21 FEM Equivalent PM 2.5 Monitors InstrumentDesignation Number Environment s.a. MP101M PM 2.5 Beta Attenuation MonitorEQPM Grimm Model EDM180EQPM Horiba APDS - 371EQPM Met One BAM 1020 (FEM Version)EQPM Met One BAM 1022 (Real Time)EQPM Thermo Scientific FH62C14-DHS Continuous, 5014iEQPM Opsis SM200EQPM SWAM 5a Dual Channel MonitorEQPM Teledyne 602 Beta Plus Particle Measurement SystemEQPM Thermo Scientific 5030 and 5030i SharpEQPM Thermo Scientific 1400a with 8500C FDMS, 1405 F TEOMEQPM Thermo 1405 DF Dichot with FDMSEQPM Tisch Environmental TE-EDM 180 PM2.5EQPM

22 FDMS TEOM (Filter Dynamics Measurement System Tapered Element Oscillating Microbalance) Near real-time averaging Available in PM 2.5 or PM 10 Measurement technology only used in Thermo TEOM products Higher operating cost More prone to negative data Large footprint Non-FDMS TEOMs do not account for semi volatile particulate.

23 FDMS TEOM Principle of Operation

24 Grimm EDM 180 Laser based measurement No heating used in RH control Moisture control using Nafion dryer Capable of PM 10, PM 2.5, and PM 1 simultaneously and in real-time. Able to determine particulate count at 31 size fractions Low maintenance and operating cost No size selective inlet required

25 Grimm Principle of Operation Optical spectrometer using 90 o light scattering All particles in sample stream measure and classified into 31 different size fractions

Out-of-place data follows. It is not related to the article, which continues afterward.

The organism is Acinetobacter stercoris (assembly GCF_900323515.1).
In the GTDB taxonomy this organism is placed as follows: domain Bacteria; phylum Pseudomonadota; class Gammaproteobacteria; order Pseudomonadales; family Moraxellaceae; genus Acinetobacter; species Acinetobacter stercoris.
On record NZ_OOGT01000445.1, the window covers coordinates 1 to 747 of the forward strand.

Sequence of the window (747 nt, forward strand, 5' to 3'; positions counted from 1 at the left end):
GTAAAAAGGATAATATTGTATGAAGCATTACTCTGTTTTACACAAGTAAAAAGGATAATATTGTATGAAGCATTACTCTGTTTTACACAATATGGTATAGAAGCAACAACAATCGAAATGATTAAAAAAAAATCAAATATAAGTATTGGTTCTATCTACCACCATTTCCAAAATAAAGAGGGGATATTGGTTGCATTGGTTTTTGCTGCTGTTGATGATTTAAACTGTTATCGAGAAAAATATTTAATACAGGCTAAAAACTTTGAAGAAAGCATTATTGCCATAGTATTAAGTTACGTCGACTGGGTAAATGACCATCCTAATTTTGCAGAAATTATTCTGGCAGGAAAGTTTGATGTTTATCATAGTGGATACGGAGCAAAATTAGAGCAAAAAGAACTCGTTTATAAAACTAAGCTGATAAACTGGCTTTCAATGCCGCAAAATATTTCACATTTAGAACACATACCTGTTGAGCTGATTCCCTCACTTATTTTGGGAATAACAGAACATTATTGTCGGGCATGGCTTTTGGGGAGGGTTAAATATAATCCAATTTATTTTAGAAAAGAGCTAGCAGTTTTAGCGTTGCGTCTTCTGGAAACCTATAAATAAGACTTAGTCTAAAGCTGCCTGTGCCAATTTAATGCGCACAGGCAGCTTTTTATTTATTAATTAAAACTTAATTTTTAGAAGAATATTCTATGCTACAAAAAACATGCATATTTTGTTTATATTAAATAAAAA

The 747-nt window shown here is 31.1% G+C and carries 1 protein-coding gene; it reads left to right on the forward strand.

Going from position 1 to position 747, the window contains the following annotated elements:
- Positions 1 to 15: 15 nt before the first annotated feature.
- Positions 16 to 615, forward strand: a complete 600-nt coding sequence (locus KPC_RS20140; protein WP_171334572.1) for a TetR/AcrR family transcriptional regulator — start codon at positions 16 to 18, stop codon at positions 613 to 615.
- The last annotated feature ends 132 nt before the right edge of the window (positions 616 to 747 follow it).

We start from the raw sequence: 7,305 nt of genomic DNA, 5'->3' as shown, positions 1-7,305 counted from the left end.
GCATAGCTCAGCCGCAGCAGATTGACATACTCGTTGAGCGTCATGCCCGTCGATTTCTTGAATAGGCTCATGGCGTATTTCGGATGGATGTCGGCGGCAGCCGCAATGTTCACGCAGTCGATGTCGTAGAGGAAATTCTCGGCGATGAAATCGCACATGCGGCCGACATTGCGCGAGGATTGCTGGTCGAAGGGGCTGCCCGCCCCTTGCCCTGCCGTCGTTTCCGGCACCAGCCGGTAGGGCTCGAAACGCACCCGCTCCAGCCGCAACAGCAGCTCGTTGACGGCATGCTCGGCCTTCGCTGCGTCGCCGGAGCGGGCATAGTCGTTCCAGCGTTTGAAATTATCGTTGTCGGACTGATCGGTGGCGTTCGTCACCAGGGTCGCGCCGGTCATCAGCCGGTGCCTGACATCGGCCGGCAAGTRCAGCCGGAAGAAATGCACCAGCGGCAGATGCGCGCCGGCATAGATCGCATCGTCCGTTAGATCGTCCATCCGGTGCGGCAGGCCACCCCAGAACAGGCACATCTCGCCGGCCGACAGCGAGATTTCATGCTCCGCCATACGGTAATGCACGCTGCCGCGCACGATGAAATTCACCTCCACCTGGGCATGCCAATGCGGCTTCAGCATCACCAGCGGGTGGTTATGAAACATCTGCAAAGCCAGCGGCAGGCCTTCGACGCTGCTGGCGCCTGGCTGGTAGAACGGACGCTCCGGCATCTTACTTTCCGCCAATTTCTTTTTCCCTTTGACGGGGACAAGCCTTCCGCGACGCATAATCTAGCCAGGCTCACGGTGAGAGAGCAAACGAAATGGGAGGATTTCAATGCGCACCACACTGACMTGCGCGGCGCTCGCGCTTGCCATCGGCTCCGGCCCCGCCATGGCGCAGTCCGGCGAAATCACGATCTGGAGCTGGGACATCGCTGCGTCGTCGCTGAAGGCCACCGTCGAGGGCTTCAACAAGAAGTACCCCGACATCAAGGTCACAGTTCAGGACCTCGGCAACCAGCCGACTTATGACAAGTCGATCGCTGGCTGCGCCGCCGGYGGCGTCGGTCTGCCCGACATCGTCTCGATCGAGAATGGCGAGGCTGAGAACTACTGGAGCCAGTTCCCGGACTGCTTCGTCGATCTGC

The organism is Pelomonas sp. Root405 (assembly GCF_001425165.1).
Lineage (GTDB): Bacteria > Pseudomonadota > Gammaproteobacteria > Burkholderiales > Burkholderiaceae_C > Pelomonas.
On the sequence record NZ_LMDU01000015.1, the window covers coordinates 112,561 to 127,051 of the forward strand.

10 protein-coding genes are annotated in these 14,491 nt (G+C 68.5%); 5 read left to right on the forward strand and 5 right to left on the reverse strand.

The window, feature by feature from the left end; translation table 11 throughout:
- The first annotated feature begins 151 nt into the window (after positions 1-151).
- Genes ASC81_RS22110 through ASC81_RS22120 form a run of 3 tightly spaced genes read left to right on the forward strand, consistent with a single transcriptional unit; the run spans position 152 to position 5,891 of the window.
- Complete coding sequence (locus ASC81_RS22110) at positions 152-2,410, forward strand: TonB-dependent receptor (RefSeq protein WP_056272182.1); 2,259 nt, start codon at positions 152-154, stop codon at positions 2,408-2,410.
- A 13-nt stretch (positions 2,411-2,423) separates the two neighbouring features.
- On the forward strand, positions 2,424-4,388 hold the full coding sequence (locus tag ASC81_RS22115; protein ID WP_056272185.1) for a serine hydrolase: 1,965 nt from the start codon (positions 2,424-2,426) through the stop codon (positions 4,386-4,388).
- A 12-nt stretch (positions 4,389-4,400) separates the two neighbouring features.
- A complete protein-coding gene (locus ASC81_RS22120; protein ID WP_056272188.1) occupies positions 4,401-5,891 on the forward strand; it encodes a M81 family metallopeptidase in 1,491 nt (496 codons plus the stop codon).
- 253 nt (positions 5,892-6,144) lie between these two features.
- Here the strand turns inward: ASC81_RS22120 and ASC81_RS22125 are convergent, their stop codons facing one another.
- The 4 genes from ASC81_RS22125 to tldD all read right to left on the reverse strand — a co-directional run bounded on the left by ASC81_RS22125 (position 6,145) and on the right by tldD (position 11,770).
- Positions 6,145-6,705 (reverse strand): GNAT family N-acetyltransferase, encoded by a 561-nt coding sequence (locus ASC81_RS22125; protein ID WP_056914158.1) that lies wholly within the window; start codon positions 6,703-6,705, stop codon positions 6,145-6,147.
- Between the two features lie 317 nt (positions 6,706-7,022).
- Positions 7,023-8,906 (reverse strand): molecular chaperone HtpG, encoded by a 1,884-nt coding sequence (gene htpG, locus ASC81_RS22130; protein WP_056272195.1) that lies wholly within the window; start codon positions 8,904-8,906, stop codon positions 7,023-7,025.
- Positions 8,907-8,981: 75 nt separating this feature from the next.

26 Beta Attenuation Monitors (BAM) Met One BAM 1020 Mainstay of ambient particulate monitoring Several variations by different manufacturers Reliable, low operating cost First FEM PM 2.5 monitor Minimal Heating for RH control – “smart heater” is turned on by a relative humidity sensor Only capable of 1 hr averaging – no 1 min data Beta attenuation noisy over short averaging periods

27 BAM 1020 Principle of Operation Low-level 14 C (Carbon-14) radiation source uses beta-ray attenuation and a filter tape system The mass density of particulate on the filter is calculated from the measured reduction in the number of beta particles passing through the filter. The BAM 1020 is a reference instrument for PM 10

28 Thermo Sharp 5030 & 5030i Synchronized Hybrid Ambient Real-time Particulate Monitor 5030 SHARP Combines Beta-ray Attenuation and a Nephalometer technologies Real-time values Stability and Accuracy of Beta Attenuation combined with rapid measurements of nephelometer Light scattering photometer is continuously calibrated by beta attenuation mass sensor Intelligent Moisture Reduction (IMR) System heating the inlet tube; threshold is set at 35%